A few feet away from the earthen dam that pens the reservoir’s water is a small concrete building. Open the steel doors of that building, and the reservoir’s serenity is broken by an enormous din.
This small building is the reservoir’s pump house, and it is falling apart.
On Thursday, the Kodiak City Council voted unanimously to request $5.7 million from the Alaska Legislature to repair the pump house and replace the pumps within. Without that money, the water system that supplies Kodiak residents and the city’s fishing industry is in danger.
The need for a new pumping system has been apparent for years. In September 2010, as public works employees tried to start up one of three pumps to meet increased demand, the pump’s motor caught fire. The next day, another pump’s starter failed, forcing the city to use an emergency diesel pump to meet the needs of a pollock processing season.
A few weeks after those incidents, the city council voted to begin planning a replacement pump house. The federal requirement to build a UV water treatment facility diverted city effort, however, and only with the completion of that facility has the city been able to devote its full attention to pump house work.
In a Friday tour, public works director Mark Kozak showed the problems with the current pump house, which was built in 1972. Large cracks run the length of the building where prefabricated concrete panels were brought together. Forty years of Kodiak winters have forced the panels apart, and hordes of bats have nested in the building that supplies Kodiak’s drinking water.
“I don’t know why the bats have taken a liking to this place,” Kozak said, “but they’ve been here for years.”
In addition to the building’s flaws, there are problems with the pumps themselves. Each of the three primary pumps bears the nameplate “De Laval.” That company was founded by a contemporary of Thomas Edison but no longer makes water pumps. Instead, it only supplies the dairy industry.
The age of Kodiak’s pumps is a mystery. “I have heard stories that they came off fire tugboats, but I don't know for sure,” Kozak said.
Pictures from a 1954 De Laval catalog show similar pumps being used in Pennsylvania water works.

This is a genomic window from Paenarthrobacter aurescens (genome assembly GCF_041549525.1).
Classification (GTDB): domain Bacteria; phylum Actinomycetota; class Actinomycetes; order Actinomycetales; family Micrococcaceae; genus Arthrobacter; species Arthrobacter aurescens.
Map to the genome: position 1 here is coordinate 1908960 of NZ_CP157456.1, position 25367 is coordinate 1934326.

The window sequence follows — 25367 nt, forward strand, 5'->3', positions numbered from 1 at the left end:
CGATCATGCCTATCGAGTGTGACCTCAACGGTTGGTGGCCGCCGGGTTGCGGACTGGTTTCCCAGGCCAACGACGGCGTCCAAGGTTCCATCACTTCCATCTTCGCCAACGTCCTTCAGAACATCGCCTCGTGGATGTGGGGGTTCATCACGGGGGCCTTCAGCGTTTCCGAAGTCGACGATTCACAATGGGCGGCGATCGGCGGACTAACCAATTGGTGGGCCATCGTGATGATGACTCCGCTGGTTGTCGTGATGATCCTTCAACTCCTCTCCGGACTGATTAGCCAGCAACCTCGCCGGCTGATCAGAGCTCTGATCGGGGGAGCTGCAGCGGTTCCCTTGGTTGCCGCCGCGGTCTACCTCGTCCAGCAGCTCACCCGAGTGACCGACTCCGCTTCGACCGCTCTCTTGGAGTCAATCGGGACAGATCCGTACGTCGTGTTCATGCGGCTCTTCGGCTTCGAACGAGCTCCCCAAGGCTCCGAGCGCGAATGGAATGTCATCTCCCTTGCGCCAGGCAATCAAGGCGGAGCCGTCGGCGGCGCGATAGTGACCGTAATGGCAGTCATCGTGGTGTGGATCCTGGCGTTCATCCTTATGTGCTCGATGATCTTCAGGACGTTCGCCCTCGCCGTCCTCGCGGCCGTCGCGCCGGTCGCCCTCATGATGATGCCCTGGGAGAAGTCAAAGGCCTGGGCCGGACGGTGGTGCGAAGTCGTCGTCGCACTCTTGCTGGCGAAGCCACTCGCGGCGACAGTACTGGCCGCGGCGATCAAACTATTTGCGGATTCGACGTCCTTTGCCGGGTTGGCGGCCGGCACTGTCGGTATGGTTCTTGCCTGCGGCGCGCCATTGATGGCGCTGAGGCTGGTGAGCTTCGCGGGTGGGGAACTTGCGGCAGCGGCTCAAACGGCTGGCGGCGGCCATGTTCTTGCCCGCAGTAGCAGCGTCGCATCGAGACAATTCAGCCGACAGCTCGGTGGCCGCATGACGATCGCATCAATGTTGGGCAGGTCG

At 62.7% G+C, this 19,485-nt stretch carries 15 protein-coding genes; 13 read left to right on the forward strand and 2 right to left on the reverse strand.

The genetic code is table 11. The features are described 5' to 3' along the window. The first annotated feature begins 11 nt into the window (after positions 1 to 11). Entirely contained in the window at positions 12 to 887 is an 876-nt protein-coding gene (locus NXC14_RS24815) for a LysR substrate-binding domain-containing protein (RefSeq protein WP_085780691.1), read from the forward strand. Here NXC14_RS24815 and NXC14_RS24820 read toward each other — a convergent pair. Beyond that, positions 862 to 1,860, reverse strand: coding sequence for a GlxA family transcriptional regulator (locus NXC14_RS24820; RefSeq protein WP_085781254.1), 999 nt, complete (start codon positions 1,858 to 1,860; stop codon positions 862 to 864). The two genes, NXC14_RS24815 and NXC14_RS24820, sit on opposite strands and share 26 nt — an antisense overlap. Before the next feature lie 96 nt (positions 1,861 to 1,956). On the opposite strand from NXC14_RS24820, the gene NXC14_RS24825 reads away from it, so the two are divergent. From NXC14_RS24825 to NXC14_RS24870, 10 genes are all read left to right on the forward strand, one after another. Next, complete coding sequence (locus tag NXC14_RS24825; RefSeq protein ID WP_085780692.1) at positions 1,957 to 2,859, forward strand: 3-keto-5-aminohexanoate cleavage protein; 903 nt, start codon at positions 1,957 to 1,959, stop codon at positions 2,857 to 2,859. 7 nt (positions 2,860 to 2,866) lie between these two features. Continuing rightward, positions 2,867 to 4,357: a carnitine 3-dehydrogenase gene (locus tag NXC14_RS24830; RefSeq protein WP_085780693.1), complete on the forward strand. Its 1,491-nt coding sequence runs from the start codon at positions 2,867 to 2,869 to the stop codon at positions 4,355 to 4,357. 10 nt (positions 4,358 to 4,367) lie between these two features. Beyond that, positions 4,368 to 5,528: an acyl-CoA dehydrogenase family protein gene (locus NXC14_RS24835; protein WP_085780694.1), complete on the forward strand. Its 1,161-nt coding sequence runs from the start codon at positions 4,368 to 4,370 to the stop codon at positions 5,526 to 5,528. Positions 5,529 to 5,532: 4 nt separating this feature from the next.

Parts are hard to come by and must be individually machined to specifications. “You can’t just call and order parts off the shelf,” Kozak said.
And then there’s the staffing issue. “Every day, seven days a week, someone has to come out to the pump house,” he said.
Modern pump houses are automated; pumps turn on and off automatically as demand rises and falls. Kodiak’s pumps must be turned on and off by hand.
In the middle of winter, when the road to Monashka Reservoir and White Sands Beach is covered in snow and ice, that can be a treacherous trip.
In the most memorable trip, “It literally took us 8 hours to get here from town to the front gate with a grader going through the snow,” Kozak said.
If the power goes out, the problem becomes even worse — the pump house’s backup diesel system must also be operated manually, and the operator must stay on station as long as the diesel is running.
With the cost of employment rising, that means big expenses for the city of Kodiak. New pumps also would use less electricity, Kozak said, leading to lower costs in that area as well.
For now, the future of the project rests with the Alaska Legislature. Kodiak’s water system is funded by its users, with fees going directly to the cost of upkeep. If the Legislature fails to pay for the project, the city will apply for money under a state matching grant program.
That program entails some cost to the city, however, and is considered less attractive.
Each dollar the city spends on the project is an additional cost that must be passed to ratepayers, and unlike parks, water is not something Kodiak can live without.
Contact Mirror editor James Brooks at email@example.com.